Value And Taxes: Breaking Down The Pfizer – Allergan Deal by Aswath Damodaran, Musings On Markets
A week ago, I began my series of posts on the drug business, starting with my perspective on how the business is changing and then moving on to posts on Valeant’s business model and the runaway story of Theranos. I am finishing this series with a post on Pfizer’s plan to merge with Allergan and the economics of the merger. This deal, which will make one of the largest pharmaceutical companies in the world even larger has drawn attention not just because of its magnitude, but also for its motives. While there is some desultory chatter about synergy (as is the case with every merger), this deal seems focused on two specific motivations: the first is that this is a bid by Pfizer to buy Allergan’s higher growth and the second is that this is a deal designed to save taxes. Not surprisingly, the latter is attracting attention not just from investors and financial journalists, but also from politicians.
Growth but at what cost?
One of the most dangerous maxims in both corporate finance and investing is that it is better to grow than to not grow, and that a company that faces stagnant or declining revenues (and income) should seek out higher growth (at any price). In a post from a long time ago, I looked at the value of growth and noted that the net effect of growth depends on how much you pay to get it, and that overpaying for growth will give you higher growth and a lower value. In the graph below, you can see the effect of growth on value for three companies, all of which grow, the first by making investments that generate returns that exceed the cost of capital, the second by making investments that earn the cost of capital and the third by making investments that earn less than the cost of capital.
It is this perspective on growth that makes me skeptical about companies that grow through acquisitions, especially when those acquisitions are big and are of public companies. Since you have to pay market price plus (a premium of 20-30%) to acquire a public company, for a growth-motivated acquisition to create value, you have to be able to find a growth company that is under valued by more than 20% or 30%, given its growth rate, at the time that you initiate the deal to be able to walk away with value added. Note that, much as I am tempted to do a riff about the wondrous benefits of bringing both Botox and Viagra under one corporate entity, I am deliberately keeping synergy out of the equation since it can justify a premium.
Let’s consider then the proposition that the Pfizer deal for Allergan is driven by the motivation of buying growth. The basis for the story is visible in this comparison of Pfizer and Allergan’s operating numbers over the last five years:
Over these five years, Pfizer’s revenues shrank about 6% a year whereas Allergan’s revenues grew at 40.62% a year. That makes the case for the acquisition, right? Not quite, because it depends on whether the market is already pricing in Allergan’s growth. If it is, buying Allergan will allow Pfizer to grow faster, but not create value and may in fact destroy value if the premium paid is large enough. To examine whether Allergan offers growth at a bargain, I considered valuing Allergan, but very quickly abandoned the idea, because it reminded me of Valeant, insofar as it has grown rapidly through acquisitions, funded with significant amounts of debt and its financial statements are a mess. Thus, while it clear that Allergan has grown fast, the question of whether it has grown sensibly is a question that remains to be answered. Looking at the multiples at which Allergan was trading, prior to the Pfizer bid, there is almost no multiple on which it looks like a bargain.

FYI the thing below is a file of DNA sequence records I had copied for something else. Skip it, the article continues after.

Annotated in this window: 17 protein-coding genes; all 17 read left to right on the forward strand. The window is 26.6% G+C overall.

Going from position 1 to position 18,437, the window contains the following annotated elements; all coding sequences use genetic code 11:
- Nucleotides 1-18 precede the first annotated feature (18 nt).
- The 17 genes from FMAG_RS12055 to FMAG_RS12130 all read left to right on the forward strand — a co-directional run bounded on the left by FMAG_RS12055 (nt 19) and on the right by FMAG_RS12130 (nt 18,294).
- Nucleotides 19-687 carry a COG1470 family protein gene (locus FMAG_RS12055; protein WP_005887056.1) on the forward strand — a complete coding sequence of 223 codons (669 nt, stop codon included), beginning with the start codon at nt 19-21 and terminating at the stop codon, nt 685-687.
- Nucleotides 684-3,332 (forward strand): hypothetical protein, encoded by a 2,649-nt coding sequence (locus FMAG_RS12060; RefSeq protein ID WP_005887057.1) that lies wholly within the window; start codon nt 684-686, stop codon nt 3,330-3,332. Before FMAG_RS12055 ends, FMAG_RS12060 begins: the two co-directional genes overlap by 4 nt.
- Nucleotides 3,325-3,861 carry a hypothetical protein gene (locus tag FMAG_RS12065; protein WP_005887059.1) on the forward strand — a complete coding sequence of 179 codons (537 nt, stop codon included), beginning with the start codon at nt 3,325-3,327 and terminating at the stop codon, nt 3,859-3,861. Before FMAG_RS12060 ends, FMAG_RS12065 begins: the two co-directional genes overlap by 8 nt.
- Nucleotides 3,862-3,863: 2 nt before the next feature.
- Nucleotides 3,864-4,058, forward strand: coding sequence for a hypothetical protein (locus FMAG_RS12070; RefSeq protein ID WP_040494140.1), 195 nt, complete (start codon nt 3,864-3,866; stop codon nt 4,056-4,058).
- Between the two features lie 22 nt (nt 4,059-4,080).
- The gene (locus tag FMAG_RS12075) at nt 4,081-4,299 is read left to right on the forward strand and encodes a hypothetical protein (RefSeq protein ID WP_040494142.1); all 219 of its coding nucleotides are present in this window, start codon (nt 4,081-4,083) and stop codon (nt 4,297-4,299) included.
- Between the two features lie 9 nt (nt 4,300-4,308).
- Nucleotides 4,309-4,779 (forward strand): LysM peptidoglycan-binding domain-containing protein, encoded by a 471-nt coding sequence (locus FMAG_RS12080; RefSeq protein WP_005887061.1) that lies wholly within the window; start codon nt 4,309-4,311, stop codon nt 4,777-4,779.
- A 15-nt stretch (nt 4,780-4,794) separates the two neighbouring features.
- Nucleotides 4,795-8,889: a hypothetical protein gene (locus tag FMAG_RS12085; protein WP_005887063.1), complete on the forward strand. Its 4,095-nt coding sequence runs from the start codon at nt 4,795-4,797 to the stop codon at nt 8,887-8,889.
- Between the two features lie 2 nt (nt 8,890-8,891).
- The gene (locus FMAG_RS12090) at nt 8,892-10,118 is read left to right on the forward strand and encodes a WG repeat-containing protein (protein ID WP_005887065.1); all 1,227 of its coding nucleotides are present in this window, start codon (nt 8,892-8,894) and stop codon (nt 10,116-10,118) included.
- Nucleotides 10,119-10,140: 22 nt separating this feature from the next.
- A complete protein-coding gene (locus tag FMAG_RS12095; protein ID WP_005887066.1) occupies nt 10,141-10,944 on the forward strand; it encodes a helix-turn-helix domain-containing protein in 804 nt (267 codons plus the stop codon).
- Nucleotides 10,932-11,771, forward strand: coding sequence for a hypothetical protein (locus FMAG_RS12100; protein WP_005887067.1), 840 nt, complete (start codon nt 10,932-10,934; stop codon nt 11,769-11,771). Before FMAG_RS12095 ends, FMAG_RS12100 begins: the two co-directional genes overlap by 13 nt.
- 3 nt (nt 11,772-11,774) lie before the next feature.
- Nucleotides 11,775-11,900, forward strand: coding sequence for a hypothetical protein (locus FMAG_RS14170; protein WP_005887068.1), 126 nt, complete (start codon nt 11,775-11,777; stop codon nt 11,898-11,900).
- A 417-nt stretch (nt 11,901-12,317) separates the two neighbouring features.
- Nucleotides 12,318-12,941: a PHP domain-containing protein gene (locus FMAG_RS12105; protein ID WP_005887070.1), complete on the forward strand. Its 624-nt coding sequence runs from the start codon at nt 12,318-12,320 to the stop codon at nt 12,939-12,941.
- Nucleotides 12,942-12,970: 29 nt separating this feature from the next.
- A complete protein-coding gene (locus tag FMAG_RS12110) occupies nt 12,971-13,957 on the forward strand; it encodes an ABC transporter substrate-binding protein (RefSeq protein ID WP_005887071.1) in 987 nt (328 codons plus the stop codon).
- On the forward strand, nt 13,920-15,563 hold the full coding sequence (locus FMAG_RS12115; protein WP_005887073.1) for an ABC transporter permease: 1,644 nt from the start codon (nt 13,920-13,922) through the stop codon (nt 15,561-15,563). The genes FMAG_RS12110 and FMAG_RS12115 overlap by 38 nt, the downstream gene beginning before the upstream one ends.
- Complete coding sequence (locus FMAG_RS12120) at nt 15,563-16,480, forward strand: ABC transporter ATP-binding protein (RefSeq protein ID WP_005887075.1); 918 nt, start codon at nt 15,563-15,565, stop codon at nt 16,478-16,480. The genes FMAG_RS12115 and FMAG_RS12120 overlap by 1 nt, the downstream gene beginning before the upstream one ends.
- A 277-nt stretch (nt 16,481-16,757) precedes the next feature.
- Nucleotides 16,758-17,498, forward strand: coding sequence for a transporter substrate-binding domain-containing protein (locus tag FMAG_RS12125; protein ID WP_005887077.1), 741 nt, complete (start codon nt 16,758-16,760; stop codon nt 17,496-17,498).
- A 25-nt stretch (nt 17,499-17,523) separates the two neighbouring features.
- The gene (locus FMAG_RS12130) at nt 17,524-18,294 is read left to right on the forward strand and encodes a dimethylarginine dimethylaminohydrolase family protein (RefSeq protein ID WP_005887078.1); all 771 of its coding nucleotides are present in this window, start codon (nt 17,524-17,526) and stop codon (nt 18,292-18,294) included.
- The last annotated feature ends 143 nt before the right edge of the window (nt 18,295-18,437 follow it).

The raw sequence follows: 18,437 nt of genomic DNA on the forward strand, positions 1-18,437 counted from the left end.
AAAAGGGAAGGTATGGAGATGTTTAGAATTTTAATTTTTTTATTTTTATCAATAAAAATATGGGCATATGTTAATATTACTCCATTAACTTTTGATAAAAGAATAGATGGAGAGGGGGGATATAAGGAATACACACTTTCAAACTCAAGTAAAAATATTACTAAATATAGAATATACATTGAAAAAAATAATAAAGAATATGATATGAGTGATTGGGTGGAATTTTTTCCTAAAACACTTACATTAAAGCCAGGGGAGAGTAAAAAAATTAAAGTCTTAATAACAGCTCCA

What is the bottom line? If I were a Pfizer stockholder, I would be concerned if buying growth were the primary reason for this acquisition, since the growth at Allergan is not only at a premium price but also untested (insofar as it is acquired growth rather than organic growth). I would be terrified, especially after recent scares, that the acquisition accounting at the company may be hiding bad surprises.
The Insanity of the US Tax Code
One of the most surprising aspects of this deal is how open the Pfizer management has been about the tax motivations for the deal, with Ian Read, the CEO of Pfizer, saying that “the company is at a tremendous disadvantage under the U.S. corporate tax code and that Pfizer is competing against foreign companies with one hand tied behind our back.” This planned “inversion”, of course, has triggered a heated response, understandable (at least politically), though some of the critics don’t quite understand the US tax law and what exactly Pfizer will gain by leaving behind its US incorporation.
I have vented extensively about the absurdity of US tax law and how it encourages perverse behavior from businesses (and individuals). Rather than repeat myself, let me focus in on the three aspects of the law that makes it so damaging: